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Reviews of Books it in the court to which the defender is subject at the time of the suit. A reus may have more than one forum; there may be the forum of residence, or the forum of domicile, or the forum rei sitae, — and in many cases, of course, the fora coincide. As Lord Selborne said, "all jurisdiction is properly ter ritorial," and for it to be effective either the subject-matter in dispute or the defender must have some connection with the territory in which the judge exercises his power of compulsion. The authors are thus led to arrange their whole exposition according to the nature of the remedy sought, and to this end the convenient classification of actions as (1) personal or petitory, (2) real or possessory, (3) declaratory, and (4) rescissory is adopted, with additional consideration of classes of proceedings which do not fall under any of these heads. The attempt is made to show how far each ground of jurisdiction complies with the criterion of the effec tiveness of the judge's decrees within his territory. The principle of submis sion, as a test co -extensive with that of effectiveness, is then considered in sepa rate chapters on prorogation and re convention, and a discussion of funda mental problems in the conflict of laws is thus included, this portion of the work being deserving of careful study in connection with the writings of Professor Dicey and Sir Francis Piggott on private international law.

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system of law as ideal it is unusual to find the defects of English legal insti tutions so frankly pointed out and so freely discussed as in this sane, stimu lating criticism of a barrister of the Middle Temple. Numerous subjects are taken up, the most interesting perhaps being divorce, the formalities of wills, imprisonment for debt, and defamation. The writer frequently indulges in a felicitous vein of anecdote, and Ameri can lawyers will derive profit from his observations. While Mr. Chester be lieves the division of the profession into barristers and solicitors a good thing, he favors the abolition of the rule of etiquette which prevents a barrister from having relations with his clients otherwise than through the solicitor as an intermediary.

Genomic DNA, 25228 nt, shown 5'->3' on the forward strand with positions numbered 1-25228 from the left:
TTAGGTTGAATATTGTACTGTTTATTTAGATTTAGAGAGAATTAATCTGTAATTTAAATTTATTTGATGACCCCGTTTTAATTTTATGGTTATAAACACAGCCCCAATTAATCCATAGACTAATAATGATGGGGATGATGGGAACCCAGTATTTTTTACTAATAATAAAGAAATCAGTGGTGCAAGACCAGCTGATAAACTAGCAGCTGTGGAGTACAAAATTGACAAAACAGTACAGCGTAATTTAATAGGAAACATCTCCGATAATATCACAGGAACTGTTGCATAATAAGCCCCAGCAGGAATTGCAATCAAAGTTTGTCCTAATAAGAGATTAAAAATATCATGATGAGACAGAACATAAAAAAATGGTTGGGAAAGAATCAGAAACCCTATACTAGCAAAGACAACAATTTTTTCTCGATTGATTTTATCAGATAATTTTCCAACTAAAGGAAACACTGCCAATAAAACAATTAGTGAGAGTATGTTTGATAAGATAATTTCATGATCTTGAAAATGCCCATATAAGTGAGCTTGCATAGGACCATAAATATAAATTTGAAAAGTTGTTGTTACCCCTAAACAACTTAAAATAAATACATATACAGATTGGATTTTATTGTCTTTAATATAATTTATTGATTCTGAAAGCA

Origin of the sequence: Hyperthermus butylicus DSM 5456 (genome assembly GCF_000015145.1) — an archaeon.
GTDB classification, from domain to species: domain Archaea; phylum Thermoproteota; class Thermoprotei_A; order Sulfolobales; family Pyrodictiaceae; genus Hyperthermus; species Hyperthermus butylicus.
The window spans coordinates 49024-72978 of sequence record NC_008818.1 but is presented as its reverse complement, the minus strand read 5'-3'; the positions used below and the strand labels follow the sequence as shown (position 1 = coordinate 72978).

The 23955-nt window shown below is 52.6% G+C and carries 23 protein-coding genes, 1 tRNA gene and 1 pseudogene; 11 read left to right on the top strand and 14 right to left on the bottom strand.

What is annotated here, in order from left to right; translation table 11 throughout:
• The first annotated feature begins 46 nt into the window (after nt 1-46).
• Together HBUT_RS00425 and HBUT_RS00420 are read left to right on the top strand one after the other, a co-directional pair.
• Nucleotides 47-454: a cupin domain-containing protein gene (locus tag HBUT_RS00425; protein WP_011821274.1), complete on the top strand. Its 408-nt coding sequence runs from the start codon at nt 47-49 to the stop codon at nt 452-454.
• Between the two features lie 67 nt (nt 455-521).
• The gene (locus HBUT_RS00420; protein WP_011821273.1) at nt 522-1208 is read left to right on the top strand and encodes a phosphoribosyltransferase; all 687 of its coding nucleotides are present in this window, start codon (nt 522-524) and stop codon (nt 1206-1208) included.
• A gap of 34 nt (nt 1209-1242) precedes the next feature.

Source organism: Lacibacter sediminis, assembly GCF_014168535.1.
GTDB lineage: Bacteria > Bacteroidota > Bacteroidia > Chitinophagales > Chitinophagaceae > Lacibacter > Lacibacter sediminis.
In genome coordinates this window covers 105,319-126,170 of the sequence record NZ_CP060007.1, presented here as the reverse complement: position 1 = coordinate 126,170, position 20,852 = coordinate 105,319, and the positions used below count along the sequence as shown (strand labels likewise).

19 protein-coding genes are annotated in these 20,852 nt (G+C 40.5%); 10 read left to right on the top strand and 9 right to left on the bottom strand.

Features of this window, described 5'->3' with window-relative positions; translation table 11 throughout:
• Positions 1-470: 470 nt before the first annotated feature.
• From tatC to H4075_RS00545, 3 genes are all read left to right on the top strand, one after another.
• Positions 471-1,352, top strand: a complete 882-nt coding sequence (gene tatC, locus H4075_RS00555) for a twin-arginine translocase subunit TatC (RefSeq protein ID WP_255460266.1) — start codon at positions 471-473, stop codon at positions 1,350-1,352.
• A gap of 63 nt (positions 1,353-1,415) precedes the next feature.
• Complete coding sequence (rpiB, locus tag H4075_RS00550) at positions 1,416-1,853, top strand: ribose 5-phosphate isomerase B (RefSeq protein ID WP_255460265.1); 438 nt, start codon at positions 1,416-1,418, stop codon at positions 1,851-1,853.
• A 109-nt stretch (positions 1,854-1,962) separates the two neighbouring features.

HINDUISM An Essay on Hinduism: Its Formation and Future — illustrating the laws of social evolution as reflected in the history of the formation of the Hindu community. By Shridhar V. Ketkar, M.A., Doctor of Philosophy, in Sociology, Politics, and Political Economy, ex-president of the Society of Comparative Theology and Philosophy, Cornell University. V. 2 of History of Caste in India. Luzac & Co., London. Pp. xxxix, 162 + 15 (appendix). IN this second volume the chief ele ment of interest is the sociological discussion of Hindu institutions, more light being thrown on the religious life of India and the caste system than in the previous book (see 22 Green Bag 534). The writer's surer command of the tools of scientific investigation is evident. ANOMALIES OF ENGLISH LAW The commentary on Western institu tions, particularly the Chiistian re Anomalies of the English Law. By Samuel Beach Chester, of the Middle Temple, Esq., Barris- ligion, from an Eastern standpoint, ter-at-Law; Fellow of The Royal Geographical strikes an unfamiliar note, but the reader Society; Companion of the Military Order of the Loyal Legion of the United States. Commandery will find something stimulating as well of Pennsylvania; Member of the (U. S.) Military as curious in this new perspective. The Service Institution, Governor's Island, New York Harbor. Little, Brown & Co., Boston. Pp. 287. treatment is marked by notable vigor ($1.50 net.) and acuteness of thought, notwithstand WHILE the English lawyer no more ing the author's by no means perfect than the American looks upon his command of the English language.